Pages Menu

Posted by on Mar 16, 2015 in ETF Strategist

AdvisorShares Weekly Market Review – Week Ending 3/13/2015

AdvisorShares Weekly Market Review – Week Ending 3/13/2015

Highlights of the Prior Week

Deflation In The USA


On Friday the Producer Price Index (PPI) printed at -0.5% which was the fourth monthly decline in a row. This creates a quandary for the Federal Reserve Bank at their meeting this week because it wants to hike interest rates in the next few months. Of course part of the equation is the economy’s presumed ability to stay close to the Fed’s 2% inflation target which it has not been able to do. While lower prices are usually a positive for consumers, the data may be signaling a problem with demand which in turn becomes a problem for growth. This should not be too shocking given the sluggish economic performance in much of the developed world.

The European Central Bank began its asset purchase program last week which pushed yields down significantly and also moved the needle in the currency market. The US Ten Year Treasury Note fell most of the week in apparent sympathy closing at 2.11% down from 2.24% the week before. The German bund yield fell to 0.26%, the French OAT now yields 0.50%, ten year debt in Spain and Italy each yield 1.15% and Swiss ten years moved slightly further into negative territory at -0.04%.

The euro’s decline against the US dollar was just shy of 3.5¢ which is a large move for developed market currencies but consistent with the year to date action in which the euro has fallen 16¢ against the greenback. The British pound fell more than 2% against the dollar and the dollar gained slightly against the yen.

Domestic equities had a deceptively volatile week, deceptive for the lack of market moving headlines. The Dow Jones Industrial Average fell 0.57%, the S&P 500 gave up 0.87% and the NASDAQ moved further from that 5000 milestone to tune of a 1.12% decline. Oddly, the Russell 2000 gained 1.17% with all of the lift coming on Thursday.

Foreign equity markets were mixed. On the upside; Germany up 3.04%. France up 0.86%, Shanghai up 4.06% and the Nikkei added 1.49%. The FTSE 100 fell 2.48%, the Hang Seng gave up 1.41% and in Australia equities dropped 1.43%.

Gold drifted lower on the week while West Texas Intermediate Crude got crushed, giving up 8.8%.

ETF News & Data

Last week was the busiest of the year for new funds with 13 coming to the market. Included in list were seven corporate bond funds from iShares, a broad based Chinese equity fund and three equity funds from Direxion in partnership Valueline.

There were various foreign equity funds, equity hedged and unhedged, at the top of the creations list last week but number one was a dividend growth ETF from Vanguard with $1.5 billion. The SPDR S&P 500 was tops on the redemption list at $3.2 billion. There were also large redemptions from several bond ETFs as well as from interest sensitive equity market segments.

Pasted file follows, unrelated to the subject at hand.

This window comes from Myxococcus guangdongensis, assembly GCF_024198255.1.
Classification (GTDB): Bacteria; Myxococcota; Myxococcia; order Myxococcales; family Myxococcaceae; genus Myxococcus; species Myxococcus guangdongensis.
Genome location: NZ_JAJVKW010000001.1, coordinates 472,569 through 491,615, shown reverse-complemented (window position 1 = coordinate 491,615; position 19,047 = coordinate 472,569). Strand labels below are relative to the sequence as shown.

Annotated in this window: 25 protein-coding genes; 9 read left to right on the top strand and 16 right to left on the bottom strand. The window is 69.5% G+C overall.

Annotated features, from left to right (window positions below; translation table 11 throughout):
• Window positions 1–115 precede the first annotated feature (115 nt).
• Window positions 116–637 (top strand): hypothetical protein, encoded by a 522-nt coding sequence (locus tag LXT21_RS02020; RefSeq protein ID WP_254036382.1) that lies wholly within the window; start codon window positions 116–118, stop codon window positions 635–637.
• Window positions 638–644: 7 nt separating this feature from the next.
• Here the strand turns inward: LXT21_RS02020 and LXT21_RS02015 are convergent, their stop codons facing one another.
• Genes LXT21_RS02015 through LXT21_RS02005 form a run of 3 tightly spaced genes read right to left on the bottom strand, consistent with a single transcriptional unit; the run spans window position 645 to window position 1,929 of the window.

Interesting Reads

Aeon takes a look at How Luck Works and does so with a little bit of a Law of Attraction perspective.

Lucky people, it seems, are go-getters. ‘You can see how someone who believes in stable luck will be more motivated to pick difficult goals and then stick with them.’


ESPN reported that Michael Jordan’s first pair of NBA game worn Nikes will be auctioned with estimates valuing the shoes at $50,000. That seems a little low to us for early Jordan game-worn memorabilia. A fun fact from the ESPN coverage of this story;

Jordan was paid $500,000 a year for five years to wear Nike shoes. In order to get the final two years of the deal, the company had to sell at least $4 million worth of Air Jordans in Year 3. The first Air Jordan shoes hit retail in March 1985 at $65 a pair. By May, the company had sold $70 million worth.

Source: Google Finance, Yahoo Finance, Wall Street Journal, Bloomberg, Barrons, Business Insider,,, Convergex,ESPN, Wildfire Magazine


Weekly ETF Flows

For March 9, 2015 to March 13, 2015


S&P Sector Analysis

As for the sectors of the S&P 500, five outperformed the broad benchmark – Telecom, Energy, Financials, Materials and Discretionary. The remaining five – Industrials, Technology, Staples, Healthcare and Utilities – each underperformed. The dispersion between the top-performing and bottom-performing sectors was roughly 10.59% this week, with Telecom outperforming all, and Utilities coming in last.

For March 9, 2015 to March 13, 2015

As measured by the S&P 500 sector indices, respective performances were: